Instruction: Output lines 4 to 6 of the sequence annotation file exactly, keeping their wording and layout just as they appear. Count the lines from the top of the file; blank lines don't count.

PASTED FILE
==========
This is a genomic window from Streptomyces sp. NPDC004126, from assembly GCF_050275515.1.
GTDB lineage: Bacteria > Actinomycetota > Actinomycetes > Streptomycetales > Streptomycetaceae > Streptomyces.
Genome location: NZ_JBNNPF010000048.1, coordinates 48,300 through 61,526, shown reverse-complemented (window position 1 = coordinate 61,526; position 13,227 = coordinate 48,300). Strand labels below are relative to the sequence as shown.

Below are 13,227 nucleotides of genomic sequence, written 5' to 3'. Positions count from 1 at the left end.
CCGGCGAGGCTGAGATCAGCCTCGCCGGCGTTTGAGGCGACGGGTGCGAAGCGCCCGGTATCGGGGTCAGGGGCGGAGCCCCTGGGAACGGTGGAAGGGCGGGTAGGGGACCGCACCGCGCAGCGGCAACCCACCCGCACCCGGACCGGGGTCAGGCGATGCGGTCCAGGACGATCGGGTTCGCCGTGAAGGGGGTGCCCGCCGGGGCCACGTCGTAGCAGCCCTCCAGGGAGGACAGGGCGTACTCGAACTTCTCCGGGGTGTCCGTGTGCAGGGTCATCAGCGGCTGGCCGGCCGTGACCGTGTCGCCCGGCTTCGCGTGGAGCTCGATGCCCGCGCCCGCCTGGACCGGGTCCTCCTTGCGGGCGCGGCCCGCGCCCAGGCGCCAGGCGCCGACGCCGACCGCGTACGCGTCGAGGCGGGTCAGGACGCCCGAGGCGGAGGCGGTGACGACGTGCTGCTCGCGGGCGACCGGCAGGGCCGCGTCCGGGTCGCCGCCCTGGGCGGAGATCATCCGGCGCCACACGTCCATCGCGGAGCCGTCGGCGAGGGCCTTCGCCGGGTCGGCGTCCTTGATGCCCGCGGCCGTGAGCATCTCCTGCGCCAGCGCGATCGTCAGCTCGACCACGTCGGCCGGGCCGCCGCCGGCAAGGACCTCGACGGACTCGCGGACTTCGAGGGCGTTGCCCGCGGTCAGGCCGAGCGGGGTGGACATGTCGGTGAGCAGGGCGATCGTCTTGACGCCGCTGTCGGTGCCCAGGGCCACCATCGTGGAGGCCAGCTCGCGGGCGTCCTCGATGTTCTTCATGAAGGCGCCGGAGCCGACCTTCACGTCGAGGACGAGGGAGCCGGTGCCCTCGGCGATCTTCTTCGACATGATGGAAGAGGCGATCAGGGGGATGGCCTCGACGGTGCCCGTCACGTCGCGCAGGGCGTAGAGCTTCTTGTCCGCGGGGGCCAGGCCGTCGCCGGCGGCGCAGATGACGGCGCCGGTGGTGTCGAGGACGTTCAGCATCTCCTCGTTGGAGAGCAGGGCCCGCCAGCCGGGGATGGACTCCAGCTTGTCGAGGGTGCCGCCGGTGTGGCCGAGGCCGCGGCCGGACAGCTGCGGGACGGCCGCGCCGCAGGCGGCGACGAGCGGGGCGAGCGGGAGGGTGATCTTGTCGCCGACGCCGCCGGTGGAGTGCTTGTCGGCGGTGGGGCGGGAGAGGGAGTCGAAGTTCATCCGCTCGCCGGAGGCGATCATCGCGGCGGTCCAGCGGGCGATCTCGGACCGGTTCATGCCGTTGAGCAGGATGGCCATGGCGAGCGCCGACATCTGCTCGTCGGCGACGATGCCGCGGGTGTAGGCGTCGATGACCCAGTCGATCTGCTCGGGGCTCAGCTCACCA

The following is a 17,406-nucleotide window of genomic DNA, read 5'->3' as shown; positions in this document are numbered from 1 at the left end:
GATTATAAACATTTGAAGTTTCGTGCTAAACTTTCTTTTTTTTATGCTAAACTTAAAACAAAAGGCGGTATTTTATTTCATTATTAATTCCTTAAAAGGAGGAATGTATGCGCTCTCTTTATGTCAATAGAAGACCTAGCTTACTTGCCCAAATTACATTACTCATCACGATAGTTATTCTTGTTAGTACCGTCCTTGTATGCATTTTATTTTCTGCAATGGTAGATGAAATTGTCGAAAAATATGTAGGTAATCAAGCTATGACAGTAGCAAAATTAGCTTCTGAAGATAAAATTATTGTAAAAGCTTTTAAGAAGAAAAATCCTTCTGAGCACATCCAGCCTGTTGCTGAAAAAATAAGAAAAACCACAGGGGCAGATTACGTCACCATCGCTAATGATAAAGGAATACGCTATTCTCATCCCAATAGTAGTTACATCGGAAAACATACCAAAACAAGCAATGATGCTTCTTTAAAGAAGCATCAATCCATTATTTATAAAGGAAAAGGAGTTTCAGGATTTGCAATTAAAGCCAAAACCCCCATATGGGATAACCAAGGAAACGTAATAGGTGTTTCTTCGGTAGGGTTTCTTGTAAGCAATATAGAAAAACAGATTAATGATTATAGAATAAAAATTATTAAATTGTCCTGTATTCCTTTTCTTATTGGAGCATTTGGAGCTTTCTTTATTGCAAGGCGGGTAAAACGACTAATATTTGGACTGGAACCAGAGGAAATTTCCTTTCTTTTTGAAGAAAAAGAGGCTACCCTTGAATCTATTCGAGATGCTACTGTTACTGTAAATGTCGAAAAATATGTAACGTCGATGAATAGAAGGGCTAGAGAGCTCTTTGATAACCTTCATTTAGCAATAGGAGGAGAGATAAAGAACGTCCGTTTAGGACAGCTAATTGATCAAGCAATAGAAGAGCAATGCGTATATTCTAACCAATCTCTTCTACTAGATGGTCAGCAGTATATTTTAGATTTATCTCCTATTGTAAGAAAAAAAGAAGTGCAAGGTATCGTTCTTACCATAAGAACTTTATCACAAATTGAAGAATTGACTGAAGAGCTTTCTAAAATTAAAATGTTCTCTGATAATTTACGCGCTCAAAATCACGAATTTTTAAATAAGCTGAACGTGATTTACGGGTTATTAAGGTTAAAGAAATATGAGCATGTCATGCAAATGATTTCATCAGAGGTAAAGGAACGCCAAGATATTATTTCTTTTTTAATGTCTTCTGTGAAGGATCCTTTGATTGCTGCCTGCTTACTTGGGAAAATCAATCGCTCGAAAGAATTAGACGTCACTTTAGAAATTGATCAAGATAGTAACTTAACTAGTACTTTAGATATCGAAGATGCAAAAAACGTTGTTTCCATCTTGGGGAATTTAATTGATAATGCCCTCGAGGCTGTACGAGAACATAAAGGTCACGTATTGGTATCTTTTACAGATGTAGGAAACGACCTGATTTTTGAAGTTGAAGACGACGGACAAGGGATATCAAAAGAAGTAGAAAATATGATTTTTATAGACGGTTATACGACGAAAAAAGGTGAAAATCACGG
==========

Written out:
Below are 13,227 nucleotides of genomic sequence, written 5' to 3'. Positions count from 1 at the left end.
CCGGCGAGGCTGAGATCAGCCTCGCCGGCGTTTGAGGCGACGGGTGCGAAGCGCCCGGTATCGGGGTCAGGGGCGGAGCCCCTGGGAACGGTGGAAGGGCGGGTAGGGGACCGCACCGCGCAGCGGCAACCCACCCGCACCCGGACCGGGGTCAGGCGATGCGGTCCAGGACGATCGGGTTCGCCGTGAAGGGGGTGCCCGCCGGGGCCACGTCGTAGCAGCCCTCCAGGGAGGACAGGGCGTACTCGAACTTCTCCGGGGTGTCCGTGTGCAGGGTCATCAGCGGCTGGCCGGCCGTGACCGTGTCGCCCGGCTTCGCGTGGAGCTCGATGCCCGCGCCCGCCTGGACCGGGTCCTCCTTGCGGGCGCGGCCCGCGCCCAGGCGCCAGGCGCCGACGCCGACCGCGTACGCGTCGAGGCGGGTCAGGACGCCCGAGGCGGAGGCGGTGACGACGTGCTGCTCGCGGGCGACCGGCAGGGCCGCGTCCGGGTCGCCGCCCTGGGCGGAGATCATCCGGCGCCACACGTCCATCGCGGAGCCGTCGGCGAGGGCCTTCGCCGGGTCGGCGTCCTTGATGCCCGCGGCCGTGAGCATCTCCTGCGCCAGCGCGATCGTCAGCTCGACCACGTCGGCCGGGCCGCCGCCGGCAAGGACCTCGACGGACTCGCGGACTTCGAGGGCGTTGCCCGCGGTCAGGCCGAGCGGGGTGGACATGTCGGTGAGCAGGGCGATCGTCTTGACGCCGCTGTCGGTGCCCAGGGCCACCATCGTGGAGGCCAGCTCGCGGGCGTCCTCGATGTTCTTCATGAAGGCGCCGGAGCCGACCTTCACGTCGAGGACGAGGGAGCCGGTGCCCTCGGCGATCTTCTTCGACATGATGGAAGAGGCGATCAGGGGGATGGCCTCGACGGTGCCCGTCACGTCGCGCAGGGCGTAGAGCTTCTTGTCCGCGGGGGCCAGGCCGTCGCCGGCGGCGCAGATGACGGCGCCGGTGGTGTCGAGGACGTTCAGCATCTCCTCGTTGGAGAGCAGGGCCCGCCAGCCGGGGATGGACTCCAGCTTGTCGAGGGTGCCGCCGGTGTGGCCGAGGCCGCGGCCGGACAGCTGCGGGACGGCCGCGCCGCAGGCGGCGACGAGCGGGGCGAGCGGGAGGGTGATCTTGTCGCCGACGCCGCCGGTGGAGTGCTTGTCGGCGGTGGGGCGGGAGAGGGAGTCGAAGTTCATCCGCTCGCCGGAGGCGATCATCGCGGCGGTCCAGCGGGCGATCTCGGACCGGTTCATGCCGTTGAGCAGGATGGCCATGGCGAGCGCCGACATCTGCTCGTCGGCGACGATGCCGCGGGTGTAGGCGTCGATGACCCAGTCGATCTGCTCGGGGCTCAGCTCACCA

The following is a 17,406-nucleotide window of genomic DNA, read 5'->3' as shown; positions in this document are numbered from 1 at the left end: